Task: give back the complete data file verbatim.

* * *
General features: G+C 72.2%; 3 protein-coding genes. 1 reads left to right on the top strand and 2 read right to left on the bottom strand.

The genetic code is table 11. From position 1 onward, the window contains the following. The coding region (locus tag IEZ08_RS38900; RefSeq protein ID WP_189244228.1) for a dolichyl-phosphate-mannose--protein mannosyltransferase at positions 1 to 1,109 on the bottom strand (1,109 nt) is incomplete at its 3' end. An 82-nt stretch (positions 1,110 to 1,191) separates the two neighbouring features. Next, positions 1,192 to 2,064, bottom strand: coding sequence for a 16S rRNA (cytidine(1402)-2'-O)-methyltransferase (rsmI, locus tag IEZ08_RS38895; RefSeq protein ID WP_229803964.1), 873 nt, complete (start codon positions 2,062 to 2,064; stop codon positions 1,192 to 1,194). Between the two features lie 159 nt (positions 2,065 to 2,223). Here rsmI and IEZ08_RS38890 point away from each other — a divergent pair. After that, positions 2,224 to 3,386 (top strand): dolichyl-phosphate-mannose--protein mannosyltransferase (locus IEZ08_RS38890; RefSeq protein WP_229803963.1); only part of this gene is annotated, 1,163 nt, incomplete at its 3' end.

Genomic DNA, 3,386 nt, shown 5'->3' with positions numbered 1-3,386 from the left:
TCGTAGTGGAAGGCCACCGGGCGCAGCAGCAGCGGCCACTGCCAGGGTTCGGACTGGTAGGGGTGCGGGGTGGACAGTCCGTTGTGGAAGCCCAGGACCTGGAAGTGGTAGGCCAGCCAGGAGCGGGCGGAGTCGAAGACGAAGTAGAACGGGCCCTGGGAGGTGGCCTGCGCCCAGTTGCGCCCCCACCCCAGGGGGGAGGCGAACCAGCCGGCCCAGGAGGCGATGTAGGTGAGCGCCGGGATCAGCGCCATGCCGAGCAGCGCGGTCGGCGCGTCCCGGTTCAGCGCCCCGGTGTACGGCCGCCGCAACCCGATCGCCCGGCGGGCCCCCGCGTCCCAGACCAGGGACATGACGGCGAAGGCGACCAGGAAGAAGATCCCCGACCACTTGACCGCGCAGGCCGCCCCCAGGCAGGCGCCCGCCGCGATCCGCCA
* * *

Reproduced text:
General features: G+C 72.2%; 3 protein-coding genes. 1 reads left to right on the top strand and 2 read right to left on the bottom strand.

The genetic code is table 11. From position 1 onward, the window contains the following. The coding region (locus tag IEZ08_RS38900; RefSeq protein ID WP_189244228.1) for a dolichyl-phosphate-mannose--protein mannosyltransferase at positions 1 to 1,109 on the bottom strand (1,109 nt) is incomplete at its 3' end. An 82-nt stretch (positions 1,110 to 1,191) separates the two neighbouring features. Next, positions 1,192 to 2,064, bottom strand: coding sequence for a 16S rRNA (cytidine(1402)-2'-O)-methyltransferase (rsmI, locus tag IEZ08_RS38895; RefSeq protein ID WP_229803964.1), 873 nt, complete (start codon positions 2,062 to 2,064; stop codon positions 1,192 to 1,194). Between the two features lie 159 nt (positions 2,065 to 2,223). Here rsmI and IEZ08_RS38890 point away from each other — a divergent pair. After that, positions 2,224 to 3,386 (top strand): dolichyl-phosphate-mannose--protein mannosyltransferase (locus IEZ08_RS38890; RefSeq protein WP_229803963.1); only part of this gene is annotated, 1,163 nt, incomplete at its 3' end.

Genomic DNA, 3,386 nt, shown 5'->3' with positions numbered 1-3,386 from the left:
TCGTAGTGGAAGGCCACCGGGCGCAGCAGCAGCGGCCACTGCCAGGGTTCGGACTGGTAGGGGTGCGGGGTGGACAGTCCGTTGTGGAAGCCCAGGACCTGGAAGTGGTAGGCCAGCCAGGAGCGGGCGGAGTCGAAGACGAAGTAGAACGGGCCCTGGGAGGTGGCCTGCGCCCAGTTGCGCCCCCACCCCAGGGGGGAGGCGAACCAGCCGGCCCAGGAGGCGATGTAGGTGAGCGCCGGGATCAGCGCCATGCCGAGCAGCGCGGTCGGCGCGTCCCGGTTCAGCGCCCCGGTGTACGGCCGCCGCAACCCGATCGCCCGGCGGGCCCCCGCGTCCCAGACCAGGGACATGACGGCGAAGGCGACCAGGAAGAAGATCCCCGACCACTTGACCGCGCAGGCCGCCCCCAGGCAGGCGCCCGCCGCGATCCGCCA